Cultural Identity in Film Posters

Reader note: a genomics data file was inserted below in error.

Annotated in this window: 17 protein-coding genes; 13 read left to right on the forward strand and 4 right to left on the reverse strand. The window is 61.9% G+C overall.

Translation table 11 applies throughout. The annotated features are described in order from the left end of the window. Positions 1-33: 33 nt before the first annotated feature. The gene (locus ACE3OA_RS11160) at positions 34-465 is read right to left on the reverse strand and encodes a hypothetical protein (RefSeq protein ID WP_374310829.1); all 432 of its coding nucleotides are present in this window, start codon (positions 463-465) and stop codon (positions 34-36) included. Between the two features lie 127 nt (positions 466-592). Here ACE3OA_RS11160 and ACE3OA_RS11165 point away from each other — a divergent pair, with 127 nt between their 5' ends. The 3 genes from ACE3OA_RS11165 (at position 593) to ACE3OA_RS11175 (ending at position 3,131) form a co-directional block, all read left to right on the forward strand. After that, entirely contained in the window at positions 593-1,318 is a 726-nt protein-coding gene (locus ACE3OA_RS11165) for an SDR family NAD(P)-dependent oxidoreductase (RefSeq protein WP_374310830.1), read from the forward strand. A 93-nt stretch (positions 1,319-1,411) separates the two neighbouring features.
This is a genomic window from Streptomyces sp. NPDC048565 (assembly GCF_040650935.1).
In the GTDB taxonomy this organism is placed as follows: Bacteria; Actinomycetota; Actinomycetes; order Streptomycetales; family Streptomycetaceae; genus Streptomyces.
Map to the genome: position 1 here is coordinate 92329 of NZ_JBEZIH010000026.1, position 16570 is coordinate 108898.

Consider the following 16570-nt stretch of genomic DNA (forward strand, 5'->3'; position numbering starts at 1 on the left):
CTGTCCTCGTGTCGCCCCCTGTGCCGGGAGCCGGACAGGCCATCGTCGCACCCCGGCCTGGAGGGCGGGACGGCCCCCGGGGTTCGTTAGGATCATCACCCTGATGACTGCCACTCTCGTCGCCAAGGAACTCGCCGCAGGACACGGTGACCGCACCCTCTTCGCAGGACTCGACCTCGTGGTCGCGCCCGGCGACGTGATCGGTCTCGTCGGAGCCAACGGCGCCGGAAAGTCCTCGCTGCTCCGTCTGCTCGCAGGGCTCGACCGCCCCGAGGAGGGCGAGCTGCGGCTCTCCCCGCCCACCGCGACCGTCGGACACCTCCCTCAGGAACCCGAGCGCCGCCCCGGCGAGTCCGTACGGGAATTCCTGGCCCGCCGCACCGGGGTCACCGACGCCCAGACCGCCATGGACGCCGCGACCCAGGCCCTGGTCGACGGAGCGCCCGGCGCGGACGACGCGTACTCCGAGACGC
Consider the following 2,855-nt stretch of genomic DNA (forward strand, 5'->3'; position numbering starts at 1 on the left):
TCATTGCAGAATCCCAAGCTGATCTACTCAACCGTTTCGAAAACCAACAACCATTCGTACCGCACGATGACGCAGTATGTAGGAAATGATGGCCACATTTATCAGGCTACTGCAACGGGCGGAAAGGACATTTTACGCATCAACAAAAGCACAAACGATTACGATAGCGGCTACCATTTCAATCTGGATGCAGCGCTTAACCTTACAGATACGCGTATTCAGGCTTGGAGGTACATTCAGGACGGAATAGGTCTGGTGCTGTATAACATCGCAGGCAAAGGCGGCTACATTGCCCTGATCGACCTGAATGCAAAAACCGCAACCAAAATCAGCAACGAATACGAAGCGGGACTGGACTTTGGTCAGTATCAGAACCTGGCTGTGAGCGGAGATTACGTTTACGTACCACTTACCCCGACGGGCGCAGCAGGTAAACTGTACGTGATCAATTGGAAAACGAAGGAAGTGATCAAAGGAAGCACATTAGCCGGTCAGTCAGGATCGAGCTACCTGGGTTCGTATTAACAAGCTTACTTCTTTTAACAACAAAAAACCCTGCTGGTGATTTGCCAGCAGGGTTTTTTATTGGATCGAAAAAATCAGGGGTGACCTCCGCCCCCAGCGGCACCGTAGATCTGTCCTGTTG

This thesis investigates the current representation of the Latin American identity in mainstream media cinematic posters. While in recent years, the film industry has begun to acknowledge issues in cultural representation, current Latin American portrayals continue to lack depth and rely on ill-informed historical stereotypes. Cinematic promotional posters were once considered an art form, but recent technological developments and the Hollywood culture has led them to become formulaic, unoriginal, and lifeless. In an attempt to enrich the conversation around diversity, and reinterpret the power of the film poster, the visual portrayal of the Latin American identity in film posters will be analysed and redressed to present complex, multidimensional characters and narratives that embrace and emphasise their current cultural identity. This research portfolio presents a visual analysis of 120 film posters, identifying and categorising key themes, tropes, and elements that form stereotypical representations. This analysis informs an iterative design process. It utilises Latin American visual design language to reinterpret the possibilities that film posters have in creating elaborate narratives that treat audiences with respect and complexity. The resulting designs were used as prompts for discussion and critique with relevant stakeholders, to further inform conversations about cultural representation through design and inform further iterations. This process ultimately suggests a method of culturally embedded film promotion design. By re-imaging film posters through Latin American design traditions, I will offer an alternative perspective on Latin American characters that challenge dominant stereotypes.